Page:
HealthOne of Denver, Inc. et al v. UnitedHealth Group Incorporated

Filing 153

ORDER. ORDERED that Defendant UnitedHealth Group Incorporated=s Motion to Exclude Testimony of Plaintiffs Expert Kenneth B. Germain and for Filing Under Seal 56 is GRANTED IN PART AND DENIED IN PART consistent with this Order. The request to prohibit public access to Mr. Germain=s report is also GRANTED. Mr. Germain's report will be restricted to public access at Level One. See D.C.COLO.LCivR 7.2.B by Chief Judge Wiley Y. Daniel on 01/12/12.(jjh, )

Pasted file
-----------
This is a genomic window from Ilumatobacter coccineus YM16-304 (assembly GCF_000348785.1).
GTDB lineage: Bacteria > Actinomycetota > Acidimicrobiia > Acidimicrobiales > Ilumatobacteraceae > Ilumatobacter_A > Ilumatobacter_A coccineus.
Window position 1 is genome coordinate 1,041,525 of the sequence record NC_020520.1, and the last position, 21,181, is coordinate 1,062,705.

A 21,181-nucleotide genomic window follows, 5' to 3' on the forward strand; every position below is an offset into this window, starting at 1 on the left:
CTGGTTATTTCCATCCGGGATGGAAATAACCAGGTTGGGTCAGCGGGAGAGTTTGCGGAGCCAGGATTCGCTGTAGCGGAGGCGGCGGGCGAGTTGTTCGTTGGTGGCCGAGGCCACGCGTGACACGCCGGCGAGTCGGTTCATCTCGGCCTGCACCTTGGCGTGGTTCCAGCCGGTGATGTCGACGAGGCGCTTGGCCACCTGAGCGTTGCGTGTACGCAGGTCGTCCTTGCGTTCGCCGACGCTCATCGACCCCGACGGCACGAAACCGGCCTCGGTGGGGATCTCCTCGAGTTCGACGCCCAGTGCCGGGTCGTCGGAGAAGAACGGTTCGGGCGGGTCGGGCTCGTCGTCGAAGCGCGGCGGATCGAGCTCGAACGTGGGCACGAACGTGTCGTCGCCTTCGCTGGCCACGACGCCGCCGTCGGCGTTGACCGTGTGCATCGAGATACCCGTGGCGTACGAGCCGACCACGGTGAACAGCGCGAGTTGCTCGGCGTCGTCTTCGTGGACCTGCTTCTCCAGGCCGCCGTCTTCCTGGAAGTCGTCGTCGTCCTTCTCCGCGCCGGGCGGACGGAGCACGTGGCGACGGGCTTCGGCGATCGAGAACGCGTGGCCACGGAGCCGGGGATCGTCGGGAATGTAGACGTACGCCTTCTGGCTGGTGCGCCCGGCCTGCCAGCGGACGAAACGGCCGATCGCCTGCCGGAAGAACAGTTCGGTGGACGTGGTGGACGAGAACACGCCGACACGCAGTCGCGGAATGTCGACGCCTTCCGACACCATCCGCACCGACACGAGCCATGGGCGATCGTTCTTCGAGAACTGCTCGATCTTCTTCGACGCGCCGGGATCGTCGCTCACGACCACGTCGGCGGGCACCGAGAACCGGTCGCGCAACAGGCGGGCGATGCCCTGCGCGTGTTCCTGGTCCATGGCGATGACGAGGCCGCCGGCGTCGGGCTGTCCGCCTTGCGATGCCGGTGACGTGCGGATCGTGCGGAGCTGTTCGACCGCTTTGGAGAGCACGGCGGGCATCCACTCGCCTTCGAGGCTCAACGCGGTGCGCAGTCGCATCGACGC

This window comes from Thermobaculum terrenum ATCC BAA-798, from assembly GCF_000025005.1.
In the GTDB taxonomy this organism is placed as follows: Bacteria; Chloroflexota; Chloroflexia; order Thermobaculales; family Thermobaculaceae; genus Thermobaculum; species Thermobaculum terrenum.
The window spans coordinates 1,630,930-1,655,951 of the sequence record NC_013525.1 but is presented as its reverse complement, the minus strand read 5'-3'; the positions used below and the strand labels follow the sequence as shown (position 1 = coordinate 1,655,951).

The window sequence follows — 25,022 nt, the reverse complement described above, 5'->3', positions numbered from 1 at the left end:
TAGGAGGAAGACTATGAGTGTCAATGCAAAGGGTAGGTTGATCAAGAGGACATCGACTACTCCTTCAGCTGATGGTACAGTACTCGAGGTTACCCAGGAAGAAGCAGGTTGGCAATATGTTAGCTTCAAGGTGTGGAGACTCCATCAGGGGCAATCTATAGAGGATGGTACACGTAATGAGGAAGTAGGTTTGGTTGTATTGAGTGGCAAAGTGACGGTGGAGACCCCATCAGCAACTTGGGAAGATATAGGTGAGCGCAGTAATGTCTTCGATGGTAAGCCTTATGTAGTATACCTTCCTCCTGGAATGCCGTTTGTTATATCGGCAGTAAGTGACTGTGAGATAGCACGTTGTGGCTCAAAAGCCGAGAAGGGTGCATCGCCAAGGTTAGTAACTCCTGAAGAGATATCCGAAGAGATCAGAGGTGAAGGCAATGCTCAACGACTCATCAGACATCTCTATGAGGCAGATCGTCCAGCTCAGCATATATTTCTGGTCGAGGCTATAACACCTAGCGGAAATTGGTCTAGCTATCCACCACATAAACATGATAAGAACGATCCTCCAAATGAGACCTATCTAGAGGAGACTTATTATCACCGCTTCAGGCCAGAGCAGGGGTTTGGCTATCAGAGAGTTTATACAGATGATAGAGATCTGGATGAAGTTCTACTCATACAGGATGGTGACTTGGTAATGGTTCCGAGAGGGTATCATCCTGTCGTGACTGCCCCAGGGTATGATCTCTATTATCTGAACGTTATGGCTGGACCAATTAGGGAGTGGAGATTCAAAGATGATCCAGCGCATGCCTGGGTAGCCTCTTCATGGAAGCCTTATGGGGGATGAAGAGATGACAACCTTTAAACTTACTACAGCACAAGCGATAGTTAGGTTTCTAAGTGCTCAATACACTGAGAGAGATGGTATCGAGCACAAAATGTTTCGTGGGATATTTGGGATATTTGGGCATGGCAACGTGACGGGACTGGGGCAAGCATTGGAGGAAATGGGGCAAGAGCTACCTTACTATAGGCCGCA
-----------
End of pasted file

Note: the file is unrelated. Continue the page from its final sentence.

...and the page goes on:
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IN THE UNITED STATES DISTRICT COURT FOR THE DISTRICT OF COLORADO Chief Judge Wiley Y. Daniel Civil Action No. 10-cv-01633-WYD-BNB HEALTHONE OF DENVER, IND., a Colorado corporation; HCA-HEALTHONE LLC, a Colorado limited liability company, Plaintiffs, v. UNITEDHEALTH GROUP INCORPORATED, a Minnesota corporation, Defendant. ORDER I. INTRODUCTION THIS MATTER is before the Court on Defendant UnitedHealth Group Incorporated=s [AUnitedHealth@] Motion to Exclude Testimony of Plaintiffs= Expert Kenneth B. Germain and for Filing Under Seal filed June 17, 2011 (ECF No. 56). A response was filed to the motion on July 11, 2011, a reply was filed on July 28, 2011, and a surreply was filed on October 24, 2011. The portion of the motion that seeks to restrict public access to the expert report of Mr. Germain is granted.1 1 While the motion asks that the report be sealed, the Local Rules of this Court were revised effective December 1, 2011, as to the procedure for restriction of access to documents. Instead of requesting to seal a document, a party must request that the documents be restricted to public access based on restriction levels set forth in the Rules. D.C.COLO.LCivR 7.2.B. Since HP is asking that access to the documents be limited to the parties and the Court, I will assume that HP is seeking a Level One restriction of Mr. Germain’s expert report. As to the portion of the motion that seeks to exclude Plaintiffs= expert Kenneth Germain, UnitedHealth argues that his testimony should be excluded under Fed. R. Evid. 702 as unhelpful, unreliable and prejudicial because Mr. Germain allegedly Aseeks improperly to draw an inference from UnitedHealth=s assertion of the attorney-client privilege, to parrot another expert=s testimony, and invade the province of the Court.@ (Mot. to Exclude Testimony 1). Thus, UnitedHealth asserts that his opinions are not relevant or reliable, and should be excluded as they have been in multiple other cases. The specific opinions that Mr. Germain seeks to offer according to his March 31, 2011 report (Ex. 1 to Def.=s Motion) are that: (1) UnitedHealth should not have used the AUnitedHealthOne@ mark because Acompetent legal advice would have informed it@ that use of the mark would violate Plaintiffs= rights (Germain Report at & 8(a)); (2) the survey of Basil G. Englis, another of Plaintiffs= experts, is reliable, legitimate, and admissible and Adeserves much credence@ (Id. at & 8(b)); and (3) the Amodern, federalized, widespread doctrine of >reverse confusion= applies to this case@ (Id. at & 8(d)). UnitedHealth argues that: (1) Mr. Germain=s opinion that UnitedHealth should not have used the AUnitedHealthOne@ mark relies improperly on the fact that UnitedHealth asserted the attorney-client privilege; (2) Mr. Germain=s opinion regarding the Englis survey is outside the scope of Mr. Germain=s expertise and introduces improper legal conclusions; and (3) Mr. Germain=s proposed testimony regarding Areverse confusion@ attempts to usurp the function of the Court, whose role it is to instruct the jury on the rules of law that apply to the 2 case. I find for the reasons discussed below that UnitedHealth=s motion should be granted in part and denied in part at this juncture of the case. II. ANALYSIS A. Legal Standard The court must make two inquiries in connection with whether an expert opinion is admissible. Ralston v. Smith & Nephew Richards, Inc., 275 F.3d 965, 969 (10th Cir. 2001). AFirst, the court ha[s] to determine whether. . .the expert . . .[i]s qualified by >knowledge, skill, experience, training, or education= to render an opinion. Id. (quoting Fed. R .Evid. 702). A key issue is whether the expert testimony will aid the jury in its determination of the critical issue in the case. Specht v. Jensen, 853 F.2d 805, 807 (10th Cir. 1988); see also Wilson v. Muckala, 303 F.3d 1207, 1219 (10th Cir. 2002) (AThe >touchstone= of admissibility of expert testimony is its helpfulness to the trier of fact.@). AExpert testimony is appropriate when it relates to issues that are beyond the ken of people of ordinary intelligence.=@ Curtis v. Okla. City Pub. Schs. Bd. of Educ,, 147 F.3d 1200, 1218 (10th Cir. 1998) (quotation omitted). AThe Tenth Circuit takes a liberal approach to the question of whether proffered expert testimony will assist the jury. Doubts about whether an expert's testimony will be useful should generally be resolved in favor of admissibility unless there are strong factors such as time or surprise favoring exclusions.@ Cook v. Rockwell Int'l Corp., 580 F. Supp. 2d 1071, 1083 (D. Colo. 2006). Second, if the expert is so qualified, the court has to determine whether the opinions are Areliable@ under the court=s gatekeeping role as set forth in Daubert v. Merrell 3 Dow Pharmaceuticals, Inc., 509 U.S. 579 (1993). When A[f]aced with a proffer of expert scientific testimony. . .the trial judge must determine. . ., pursuant to Rule 104(a), whether the expert is testifying to (1) scientific knowledge that (2) will assist the trier of fact to understand or determine a fact in issue.@ Id. at 592. AThis entails a preliminary assessment of whether the reasoning or methodology underlying the testimony is scientifically valid and of whether that reasoning or methodology properly can be applied to the facts in issue.@ Id. at 592-93. Factors to consider in making this determination include: (a) whether the theory or technique of the expert can be and has been tested, (b) Awhether the theory or technique has been subjected to peer review and publication@; (c) the known or potential rate of error of the theory or technique; and (d) whether the theory or technique is "generally accepted". Id. at 593-94. The inquiry is a flexible one and Amust be solely on the principles and methodology, not on the conclusions the expert generates.@ Id. at 594-595. If the evidence is Ashaky but admissible@ under the above standard, "[v]igorous cross-examination, presentation of contrary evidence, and careful instruction on the burden of proof are the traditional and appropriate means of attacking" the evidence. Id. at 596. The Supreme Court expanded this analysis in Kumho Tire Co., Ltd. v Carmichael, 526 U.S. 137 (1999), holding that Daubert=s gatekeeping function also applies to the testimony of experts who are not scientists, but who have Atechnical@ and Aother specialized@ knowledge. Id. A[W]here such testimony=s factual basis, data, principles, methods, or their application are called sufficiently into question, . . . the trial judge must 4 determine whether the testimony has >a reliable basis in the knowledge and experience of [the relevant discipline].=@ Id. at 149 (quoting Daubert, 509 U.S. at 592). The factors identified in Daubert may or may not be pertinent in assessing the reliability of these opinions, depending on the nature of the issue, the expert=s particular expertise, and the subject of his or her testimony. Id. at 150. B. Whether Mr. Germain=s Opinions Should Be Excluded According to Mr. Germain=s expert report, he is an attorney and has taught ATrademarks@, Intellectual Property@ and other related classes. (Ex. 1 to Def.=s Mot., &1(a).) He states that he has often served in an expert witness capacity in civil cases involving a wide variety of issues related to the selection, adoption, use, registration, maintenance and infringement of trade designations of all kinds@ and has Abeen called upon as a potential expert witness on trademark and unfair competition matters on dozens of occasions. . . .@ Id., & 1(b).) While UnitedHealth has raised the applicability of Daubert, Mr. Germain does not appear to be relying on scientific testimony but on his experience and training in the area of trademarks and unfair competition. Thus, many of the Daubert factors are not relevant. Further, his opinion is not improper simply because it is not scientific. Rule 702 authorizes opinion testimony by experts with Aspecialized knowledge@ which can be acquired through experience and training. United States v. Garza, 566 F.3d 1194, 1199 (10th Cir. 2009). 5 Also and importantly, UnitedHealth does not seek to disqualify Mr. Germain based on any lack of skill, specialized knowledge, experience, or qualifications, other than with respect to his lack of expertise in connection with surveys. Indeed, Plaintiffs note that Mr. Germain=s trademark opinions have been accepted in similar cases as reliable, qualified and helpful testimony, including a case within this Court which was ultimately affirmed by the Tenth Circuit. See Vail Associates, Inc. v. Vend-Tel-Co., Ltd., Case No. 1:01-cv-01172 (D. Colo. Jan. 4, 2005), aff=d, 516 F.3d 853, 861-863 (10th Cir. 2008). While UnitedHealth asserts that Mr. Germain’s opinions have been excluded in a number of cases, which cases are attached to its motion, those cases were all decided on the basis of the particular opinions to be delivered in that case. Here also, I will address the specific opinions of Mr. Germain that UnitedHealth objects to and the admissibility of same. Before doing so, however, I address generally the legal parameters for expert opinions. This should guide the parties in connection with their presentation of expert testimony, including that of Mr. Germain. ARule 704(a) of the Federal Rules of Evidence >allows an expert witness to testify in the form of an opinion or inference even if that opinion or inference embraces an ultimate issue to be determined by the trier of fact.=@ United States v. Bedford, 536 F.3d 1148, 1158 (10th Cir. 2008) (citing A.E. ex rel Evans v. Indep. Sch. Dist. No. 25, 936 F.2d 472, 476 (10th Cir.1991)). AHowever, an expert may not simply tell the jury what result it should reach without proving any explanation of the criteria on which that opinion is based or any means by which the jury can exercise 6 independent judgment.@ United States v. Dazey, 403 F.3d 1147, 1171 (10th Cir. 2005). AExpert testimony of this sort is sometimes excluded on the ground that it >usurps the function of the jury in deciding the facts, or interferes with the function of the judge in instructing the jury on the law.=@ Id. Further, A[e]xpert witnesses may not testify as to ultimate issues of law governing the jury's deliberations, because instructing the jury is the function of the trial judge.@ United States Aviation Underwriters, Inc. v. Pilatus Bus. Aircraft, Ltd., 582 F.3d 1131, 1150 (10th Cir. 2009). Expert testimony is also not proper Awhen the purpose of testimony is to direct the jury=s understanding of the legal standards upon which their verdict must be based.@ Specht, 853 F.2d at 810. Thus, A[w]hile testimony on ultimate facts is authorized under Rule 704, . . .testimony on ultimate questions of law is not favored.@ Id. at 808. AThe basis for this distinction is that testimony on the ultimate factual questions aids the jury in reaching a verdict; testimony which articulates and applies the relevant law, however, circumvents the jury's decision-making function by telling it how to decide the case.@ United States Aviation Underwriters, 582 F.3d at 1150 (citing Specht, 853 F.2d at 808). While A[a]n >expert may not state legal conclusions drawn by applying the law to the facts, [a]n expert may. . .refer to the law in expressing his or her opinion.=@ Bedford, 536 F.3d at 1158 (quotation omitted). Indeed, an expert witness Amay properly be called upon to aid the jury in understanding the facts in evidence even though reference to those facts is couched in legal terms.@ Specht, 835 F.2d at 809. Such testimony is proper so 7 long as Athe expert does not attempt to define the legal parameters within which the jury must exercise its fact-finding function.@ Id. Thus, in Specht, the court noted that Athe question, >Did T have capacity to make a will?= would be excluded, while the question, >Did T have sufficient mental capacity to know the nature and extent of his property and the natural object of his bounty to formulate a rational scheme of distribution?= would be allowed.@ Id. 807-08. These concepts were further explored in Smith v. Ingersoll-Rand Co., 214 F.3d 1235 (10th Cir. 2000). In that case, the defendant claimed that a forensic expert=s Aexplanation of hedonic damages constituted impermissible testimony on an ultimate question of law”, violating the court’s “admonition that >in no instance can a witness be permitted to define the law of the case.=@ Id. at 1246 (quoting Specht, 853 F.2d at 810). The Tenth Circuit stated that “[t]his rule is not. . .a per se bar on any expert testimony which happens to touch on the law; an expert may be >called upon to aid the jury in understanding the facts in evidence even though reference to those facts is couched in legal terms.=@ Id (quoting id. at 809). I now turn to the opinions that are objected to by UnitedHealth. 1. Opinions as to UnitedHealth=s Assertion of the Attorney-Client Privilege UnitedHealth first asserts that Mr. Germain=s opinion relies improperly on the fact that UnitedHealth asserted the attorney-client privilege or invades that privilege by producing an alleged Aadverse inference@. UnitedHealth points to the fact that Mr. Germain begins his report by inferring that (1) UnitedHealth=s attorney probably gave 8 UnitedHealth Abad news@ and warned against using the AUnitedHealthOne@ mark (Germain Report at && 10(b), 12); (2) UnitedHealth=s attorney chose not to put that Abad news@ in writing (id. at & 10); (3) UnitedHealth then ignored its attorney=s advice in favor of Aa >Full speed ahead: damn the torpedoes!= attitude@ (id. at & 12); and (4) UnitedHealth=s attorney or someone else Amade a record of the factual and legal reason(s) seen as justifying@ UnitedHealth=s decision to ignore its attorney=s advice. Id. UnitedHealth asserts that Mr. Germain predicates these inferences on the fact that UnitedHealth has claimed privilege for confidential communications with its counsel and has not asserted an advice-of-counsel defense. In response, Plaintiffs attach a redline draft of the report that was proposed to UnitedHealth to address its objections to Mr. Germain=s opinions. In that redline draft, Plaintiffs deleted almost all of what UnitedHealth found objectionable. Plaintiffs argue that UnitedHealth did not meaningfully confer with Plaintiffs as required by D.C.COLO.LCivR 7.1, both before filing the motion and after the motion was filed when Plaintiffs tendered the redlined draft of the expert report to UnitedHealth in an attempt to ameliorate its concerns about Mr. Germain=s testimony. While it does appear that UnitedHealth did not confer with Plaintiffs to the maximum extent possible, I decline to deny its motion on that basis since there was at least some effort to meet and confer. Instead, I address the redline draft of the expert report that I will assume contains what Mr. Germain will not testify to at trial based on Plaintiffs= representation in its response brief. From my review of that report, it does not appear that Mr. Germain will 9 testify about or invoke any adverse inference about the fact that UnitedHealth has chosen not to assert reliance on counsel advice as a defense. Indeed, almost every opinion objected to by UnitedHealth about Mr. Germain improperly using the attorney-client privilege against UnitedHealth has been withdrawn from Mr. Germain=s report. To the extent that Mr. Germain may, however, still seek to testify as to issues arising from the attorney-client privilege or advice of counsel, I find this testimony is improper and grant UnitedHealth=s motion to exclude testimony on this issue for the reasons stated in UnitedHealth’s motion. Plaintiffs assert now that Mr. Germain will testify as an expert about the contents of the Search Report and the meaning thereof, and that his testimony will be helpful to the trier of fact. Plaintiffs further state that Mr. Germain=s analysis of the Search Report requires specialized knowledge, consumes numerous hours of research and review and in no way makes any conclusions as to the ultimate issue in this case, contrary to UnitedHealth=s argument. I agree with Plaintiffs that it appears Mr. Germain=s expert trademark testimony about the Search Report (as outlined in the redline draft of his report) may be of assistance to the trier of fact. Plaintiffs state that the Search Report consists of hundreds of pages of references to both registered and common-law marks, canceled registrations, failed applications, domain names, and business names. They contend that his testimony about the meaning of the Search Report would be helpful to the jury to understand the marks already in the marketplace or intended to be in the marketplace at the time UnitedHealth 10 adopted its Marks and, therefore, what knowledge UnitedHealth had or should have had given the contents of the Search Report when it made its decision to adopt the Marks at issue. UnitedHealth has not stated any valid reason why this testimony should be excluded, and I that this testimony appears to be proper. See Children=s Med. Center v. Columbia Hosp., No. 3-04-2436-BD, 2006 WL 616000, at *5 (N.D. Tex. March 10, 2006) (denying challenge to trademark law professor=s opinion on the strength of a mark based on the results of a trademark search report obtained by the plaintiffs because A[a]n expert may base an opinion on facts or data of a type reasonably relied upon by experts in the particular field in forming opinions or inferences upon the subject@ and the expert stated that search reports are Agenerally relied upon by trademark practitioners when advising clients as to the availability of marks for use and registration@); see also Larsen v. Ortega, 816 F. Supp. 97 (D. Conn. 1992) (court found that expert testimony was proper as to his factual investigation regarding other companies that used the disputed mark, stating that A[t]here is little doubt that expert testimony on the strength of a plaintiff=s trademark or on the degree of similarity within a discreet industry is proper@)).2 Thus, UnitedHealth’s motion to exclude is denied as to these issues. However, I find that Mr. Germain may not opine about the results of his research as they apply to the ultimate issue of trademark infringement. See Children=s Med. Center, 2006 WL 616000 at *6 n. 4; Bay State Bank v. Baystate Fin. Servs., No. 03-40273-FDS, 2 I reject UnitedHealth=s assertion in its reply that Mr. Germain=s opinions from his review of the search report are mere ipse dixit. 11 2007 WL 6064455, at *2 (D. Mass. March 23, 2007). To the extent he was planning to testify as to this ultimate issue, UnitedHealth=s motion to exclude is granted. 2. Opinions About the Englis Survey UnitedHealth argues that Mr. Germain=s report analyzes a consumer survey conducted by another expert, Basil Englis. It asserts that Mr. Germain does not claim to be an expert on consumer surveys and does not describe any consumer survey that he has conducted, instead referring only to his general Aexperience reviewing surveys.@ (Germain Report at && 1(a), 13(b)). Nonetheless, Mr. Germain opines about the Asubstantial reliability@ and Alegal legitimacy@ of the Englis survey as well as that the results of the survey are Aadmissible.@ (Id. at & 8(b)). UnitedHealth argues that although Mr. Germain concludes that the survey is Afair@ and Ain accord with the prevailing legal standards,@ (Germain Report at & 13), he provides no analysis of the survey=s methodology to explain those conclusions. Further, Mr. Germain has no expertise in consumer surveys. Accordingly, UnitedHealth argues that Mr. Germain=s opinions regarding the Englis survey, including its Asubstantial reliability@ and Alegal legitimacy@, are outside the scope of his expertise and introduce improper legal conclusions. UnitedHealth further argues that Mr. Germain=s testimony regarding the survey is unhelpful to the factfinder because it is cumulative and adds nothing to Mr. Englis= opinion, and is merely an attempt to parrot and bolster the opinions of Mr. Englis. 12 I agree with UnitedHealth that testimony by Mr. Germain that attempts to bolster the legitimacy of the survey or merely parrot the results of a survey conducted by another person would be improper. See Dura Auto. Sys. Of Indiana, Inc. v. CTS Corp., 285 F.3d 609, 613 (7th Cir. 2002) (Ait is common in technical fields for an expert to base an opinion in part on what a different expert believes on the basis of expert knowledge not possessed by the first expert; and it is apparent from the wording of Rule 703 that there is no general requirement that the other expert testify as well@ but an expert may not merely parrot what the other expert said, vouch for that expert, or become that expert=s Aspokesman@.) Plaintiffs assert, however, that they will not present such testimony. Instead, Plaintiffs argue that citations to the survey are solely for the purpose of providing a proper foundation for Mr. Germain=s opinion as required by Fed. R. Civ. P. 26(a)(2)(B). Plaintiffs further assert that Mr. Germain simply seeks to establish that the survey is a legally sufficient foundation on which he may base his opinions regarding reverse confusion, addressed below. I find that testimony from Mr. Germain about the survey may be proper if Mr. Germain can establish a proper foundation for the survey under the Federal Rules of Evidence and can show that the survey is the type of data reasonably relied upon by experts in his field in forming opinions or inferences upon the subject pursuant to Fed. R. Evid. 703. This may well depend on whether or not Mr. Germain has any familiarity with the methods or reasoning used by Mr. Englis in his survey and what his experience is with surveys. See TK-7 Corp. v. Estate of Barbouti, 993 F.2d 722, 732 (10th Cir.1993). I am unable to determine this from Mr. Germain=s 13 report or the briefing and find that this is an issue better left for trial. Thus, I deny the motion to exclude all testimony regarding the survey, deferring resolution of this issue until trial. 3. Opinions About Reverse Confusion Finally, UnitedHealth asserts that Mr. Germain=s report presents opinions as to the law that he contends should apply in this case. In particular, UnitedHealth points to Mr. Germain=s opinion that reverse confusion is the law in Colorado and his explanation and advocacy for this law. (Germain Report at & 8(d)). Mr. Germain asserts in his opinion that A...forward and reverse confusion are not mutually exclusive; indeed they both can occur at the same time@ and that A[a] plaintiff alleging trademark infringement can prove actionable >likelihood of confusion= by forward and/or reverse confusion evidence. (Id. at && 18(a) and 17(d)). Mr. Germain then concludes that there was a likelihood of confusion because UnitedHealth=s advertising efforts were Avery likely to produce reverse confusion between >UnitedHealthOne= and >HealthOne.=@ (Id. at & 19(a)). UnitedHealth argues that Mr. Germain does not provide or cite to any evidence of confusion, and that his testimony regarding Areverse confusion@ attempts to usurp the function of the Court, whose role it is to instruct the jury on the rules of law. Plaintiffs argue in response that Mr. Germain=s testimony on reverse confusion will not state the law applicable to this case or opine on the ultimate issues. The ultimate issue here is whether there is a likelihood of confusion between the HealthONE marks and the UnitedHealthOne marks. Mr. Germain is opining on one factor in the likelihood 14 of confusion analysis, specifically, the actual confusion factor and how the doctrine of reverse confusion can explain the results of the Mind/Share Survey. Plaintiffs further assert that even if Mr. Germain=s opinions embraced an ultimate issue, Rule 704 permits such testimony. Mr. Germain does not attempt to define the legal parameters within which the jury must exercise its fact-finding function. Instead, according to Plaintiffs, his opinion focuses on the role reverse confusion plays in the level of actual confusion shown in the control group of the Mind/Share survey. Any stating of the law concerning reverse confusion is merely foundational information for his opinions. Plaintiffs further point out that as Plaintiffs= trademark claim is not based on the doctrine of reverse confusion, there is no danger of Mr. Germain opining or instructing about any rule of law in the jury instructions. Finally, Plaintiffs assert that even if he did opine about any rule of law, the Court could eliminate any concern about that testimony by simply instructing the jury to disregard any of Mr. Germain=s testimony inconsistent with its instructions. I find that this issue should be deferred until trial where I can hear this evidence in context. I note, however, that so long as Mr. Germain does not attempt to tell the jury what the law is or define the law in the instructions, Mr. Germain=s testimony on this issue may be proper. Courts routinely admit expert testimony from intellectual property attorneys in trademark cases. See Olympia Group, Inc. v. Coopers Industries, Inc., No. 5:01-CV-423, 2003 WL 25767444, at *1 (E.D.N.C. April 17, 2003); Sam=s Wine & Liquors, Inc. v. Wal-Mart Stores, Inc., No. 92 C 5170, 1994 WL 529331, at *8 (N.D. Ill. Sep. 27, 1994). Guidance from a trademark expert regarding the individual likelihood of 15 confusion factors or any survey results upon which to analyze those factors may be appropriate and critically helpful to the trier of fact, providing a proper foundation is laid and the expert has the experience necessary to opine as to these issues. As set forth in a leading treatise: Expert testimony on the factual factors that go into the ultimate finding on the confusion issue is generally quite proper and helpful to both judge and jury. . . .The expert testimony of expert witnesses is generally allowed on [the likelihood of confusion factors] and other factors which are used to analyze whether the designation is a valid trademark or if there is a likelihood of confusion. 4 J. Thomas McCarthy, McCARTHY ON TRADEMARKS AND UNFAIR COMPETITION ' 23:2.75 (AMCCARTHY@). Furthermore, McCARTHY advises that trademark attorneys can be helpful in the jury=s understanding of unfamiliar and Aperhaps counter intuitive@ trademark concepts. Id. Indeed, McCARTHY cites a case within this Circuit where Mr. Germain=s testimony was allowed to assist the jury on several of the factors relevant to likelihood of confusion in a trademark case as set forth in Sally Beauty Co., Inc. v. Beautyco, Inc., 304 F.3d 964, 972 (10th Cir. 2002). The case in which Mr. Germain testified, captioned Vail Associates, Inc. v. Vend-Tel-Co., Ltd., Case No. 1:01-cv-01172 (D. Colo. Jan. 4, 2005), was ultimately affirmed by the Tenth Circuit, 516 F.3d 853, 861-863 (10th Cir. 2008). Vail Associates centered on the alleged trademark infringement of the plaintiff=s mark VAIL by the defendant=s mark 1-800-SKI-VAIL. The defendant called on Mr. Germain to testify as to four of the six Sally Beauty factors: strength of the mark; 16 similarity of the marks; intent of the defendant; and the degree of care. Vail Assocs., 516 F.3d at 861-63. Not only did the district court seemingly rely on Mr. Germain=s opinion in its order finding for the defendant on all claims, but the Tenth Circuit extensively relied on and quoted approvingly whole portions of Mr. Germain=s testimony and opinions in affirming the district court=s opinion. See id. (AGermain=s testimony that [the defendant] did not appear to intend to infringe upon [the [plaintiff]'s mark or utilize [the plaintiff]s= reputation was equally critical;@ AIn this case, Germain's testimony as to the similarities between the two marks at issue is entirely consistent with our analysis of the marks in Sally Beauty@). While the Tenth Circuit did not address any challenges to Mr. Germain=s testimony, as noted by UnitedHealth, it also did not find such evidence to be improper. Other courts have also allowed an expert to testify as to factors relevant to likelihood of confusion so long as the expert does not state the ultimate legal conclusion about likelihood of confusion or the verdict the jury should reach with respect to trademark infringement. See Scurmont LLC v. Firehouse Rest. Group, Inc., No. 4:09-cv-00618, 2011 WL 2670575, at *8 (D.S.C. July 8, 2011); Roederer v. J. Garcia Carrion, S.A., 2010 WL 489529, at *3 (D. Minn. Feb. 4, 2010); Sam=s Wine & Liquors, 1994 WL 529331, at *8-9; YKK Corp. v. Jungwoo Zipper Co., 213 F. Supp. 2d 1195, 1203 (C.D. Cal. 2002). Further, in Big O Tire Dealers, Inc. v. Goodyear Tire & Rubber Co., 561 F.2d 1365, 1371 (10th Cir. 1977), the Tenth Circuit noted that the district court was within its discretion in accepting expert testimony from a trademark attorney where the jury was instructed to ignore any testimony contrary to court's instructions. 17 I also note that the Tenth Circuit has allowed experts to explain the law in certain circumstances. For example, in Smith v. v. Ingersoll-Rand Company, the Tenth Circuit found that the district court did not err in allowing an expert to explain his interpretation of the meaning of hedonic damages where the district court determined that such testimony was relevant. 214 F.3d at 1245-46. The expert Adid not attempt to apply the facts of the case >to the criteria he proffered to the jury; the jury remained free to exercise its fact-finding function.=@ Id. The court found that the expert=s Atestimony on hedonic damages no more defined the law of the case than did his testimony regarding the computation of other types of damages@ where Ahe described in great detail the factors the jury could consider in calculating. . . lost future earnings@. Id. In another case, the Tenth Circuit found that A>[e]xpert testimony by an IRS agent which expresses an opinion as to the proper tax consequences of a transaction is admissible evidence,= . . . so long as the expert does not >directly embrace the ultimate question of whether [the defendants] did in fact intend to evade income taxes,= . . . .@ Bedford, 536 F.3d at 1158 (quotations omitted). See also United States v. Dazey, 403 F.3d 1147, 1172 (10th Cir. 2005); Okland Oil Co. v. Conoco, Inc., 144 F.3d 1308, 1328 (10th Cir. 1998). From the foregoing, I agree with Plaintiffs that consideration of the concept of reverse confusion in connection with Mr. Germain’s discussion of the actual confusion factor may be helpful if this issue is found to be relevant. However, the admissibility of this testimony will turn on many factors, including not only relevance but a balancing of 18 the probative value over any prejudice that could result to the jury under Fed. R. Evid. 403, the extent to which Mr. Germain is qualified to render testimony on this issue in regards to the survey, and the extent to which the testimony may improperly invade the province of the Court regarding instructing on the law. This will, in turn, depend on the particular questions asked of Mr. Germain. Accordingly, a ruling on this issue at this stage of the case is premature, and UnitedHealth’s motion to exclude Mr. Germain’s testimony is denied as to this argument.. III. CONCLUSION Based upon the foregoing, it is ORDERED that Defendant UnitedHealth Group Incorporated=s Motion to Exclude Testimony of Plaintiffs= Expert Kenneth B. Germain and for Filing Under Seal filed June 17, 2011 (ECF No. 56) is GRANTED IN PART AND DENIED IN PART consistent with this Order. The request to prohibit public access to Mr. Germain=s report is also GRANTED. Mr. Germain’s report will be restricted to public access at Level One. See D.C.COLO.LCivR 7.2.B. Dated: January 12, 2012 BY THE COURT: s/ Wiley Y. Daniel Wiley Y. Daniel Chief United States District Judge 19